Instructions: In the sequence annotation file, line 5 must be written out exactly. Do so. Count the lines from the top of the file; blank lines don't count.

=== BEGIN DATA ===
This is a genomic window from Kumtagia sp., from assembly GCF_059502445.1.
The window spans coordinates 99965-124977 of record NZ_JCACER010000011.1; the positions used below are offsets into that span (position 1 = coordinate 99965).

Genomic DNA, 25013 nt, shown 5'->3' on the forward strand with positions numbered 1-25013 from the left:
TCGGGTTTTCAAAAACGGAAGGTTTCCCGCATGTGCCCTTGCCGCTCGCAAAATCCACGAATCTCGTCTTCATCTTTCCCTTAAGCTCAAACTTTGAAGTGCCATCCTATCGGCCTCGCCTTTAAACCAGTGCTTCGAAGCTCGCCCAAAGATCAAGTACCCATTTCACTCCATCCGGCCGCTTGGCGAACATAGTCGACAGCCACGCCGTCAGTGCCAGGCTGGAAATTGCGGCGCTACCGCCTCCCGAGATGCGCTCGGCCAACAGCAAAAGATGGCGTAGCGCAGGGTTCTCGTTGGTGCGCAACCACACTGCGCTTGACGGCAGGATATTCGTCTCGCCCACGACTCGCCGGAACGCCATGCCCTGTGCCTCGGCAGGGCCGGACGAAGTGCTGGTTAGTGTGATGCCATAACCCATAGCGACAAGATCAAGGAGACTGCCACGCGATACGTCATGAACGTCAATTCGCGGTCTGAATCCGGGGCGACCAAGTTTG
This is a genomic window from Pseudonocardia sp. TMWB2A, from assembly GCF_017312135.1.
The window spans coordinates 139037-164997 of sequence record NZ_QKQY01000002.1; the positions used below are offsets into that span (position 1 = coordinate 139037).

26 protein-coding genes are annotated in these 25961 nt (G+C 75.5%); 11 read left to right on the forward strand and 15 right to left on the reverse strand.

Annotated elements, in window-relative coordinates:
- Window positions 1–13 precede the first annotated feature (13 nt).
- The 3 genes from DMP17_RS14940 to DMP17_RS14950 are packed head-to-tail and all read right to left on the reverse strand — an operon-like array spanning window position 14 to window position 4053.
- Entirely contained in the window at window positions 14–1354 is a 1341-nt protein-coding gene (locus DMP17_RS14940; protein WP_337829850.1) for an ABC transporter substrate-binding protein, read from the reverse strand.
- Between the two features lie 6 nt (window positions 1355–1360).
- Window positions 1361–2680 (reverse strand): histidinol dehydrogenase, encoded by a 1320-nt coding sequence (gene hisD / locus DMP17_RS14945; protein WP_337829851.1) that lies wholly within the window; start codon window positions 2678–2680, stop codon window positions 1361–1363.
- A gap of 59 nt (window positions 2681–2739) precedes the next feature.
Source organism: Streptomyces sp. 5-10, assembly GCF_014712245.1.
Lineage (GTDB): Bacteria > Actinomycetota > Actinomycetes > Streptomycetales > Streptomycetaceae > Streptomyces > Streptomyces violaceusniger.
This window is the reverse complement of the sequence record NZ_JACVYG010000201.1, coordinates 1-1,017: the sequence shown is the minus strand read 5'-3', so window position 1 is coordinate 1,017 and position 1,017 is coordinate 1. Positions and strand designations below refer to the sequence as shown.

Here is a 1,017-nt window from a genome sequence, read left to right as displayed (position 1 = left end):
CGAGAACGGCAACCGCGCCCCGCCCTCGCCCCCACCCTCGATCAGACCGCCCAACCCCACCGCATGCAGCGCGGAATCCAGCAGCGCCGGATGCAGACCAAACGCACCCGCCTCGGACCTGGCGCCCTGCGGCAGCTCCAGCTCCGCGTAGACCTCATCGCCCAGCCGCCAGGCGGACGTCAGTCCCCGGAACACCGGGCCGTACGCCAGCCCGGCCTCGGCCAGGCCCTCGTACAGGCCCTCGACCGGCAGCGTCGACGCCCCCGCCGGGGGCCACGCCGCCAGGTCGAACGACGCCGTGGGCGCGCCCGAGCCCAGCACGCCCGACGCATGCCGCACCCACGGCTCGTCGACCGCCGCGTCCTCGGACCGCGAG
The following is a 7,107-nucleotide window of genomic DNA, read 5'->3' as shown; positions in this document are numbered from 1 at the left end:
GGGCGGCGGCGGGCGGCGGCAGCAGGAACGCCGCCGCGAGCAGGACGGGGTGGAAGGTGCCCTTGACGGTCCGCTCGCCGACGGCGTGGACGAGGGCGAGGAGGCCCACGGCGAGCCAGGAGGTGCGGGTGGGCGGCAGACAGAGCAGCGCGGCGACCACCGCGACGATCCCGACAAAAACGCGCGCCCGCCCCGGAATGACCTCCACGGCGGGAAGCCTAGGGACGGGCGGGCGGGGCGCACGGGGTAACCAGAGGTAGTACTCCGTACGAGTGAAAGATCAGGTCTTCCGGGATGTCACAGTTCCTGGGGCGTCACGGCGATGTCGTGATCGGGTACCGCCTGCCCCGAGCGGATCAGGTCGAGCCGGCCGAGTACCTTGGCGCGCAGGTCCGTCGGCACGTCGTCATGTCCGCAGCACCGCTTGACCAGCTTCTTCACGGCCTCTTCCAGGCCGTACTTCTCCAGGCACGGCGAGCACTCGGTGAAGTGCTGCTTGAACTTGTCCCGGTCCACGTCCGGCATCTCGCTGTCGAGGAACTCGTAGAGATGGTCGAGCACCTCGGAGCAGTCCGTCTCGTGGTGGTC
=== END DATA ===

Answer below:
This is a genomic window from Pseudonocardia sp. TMWB2A, from assembly GCF_017312135.1.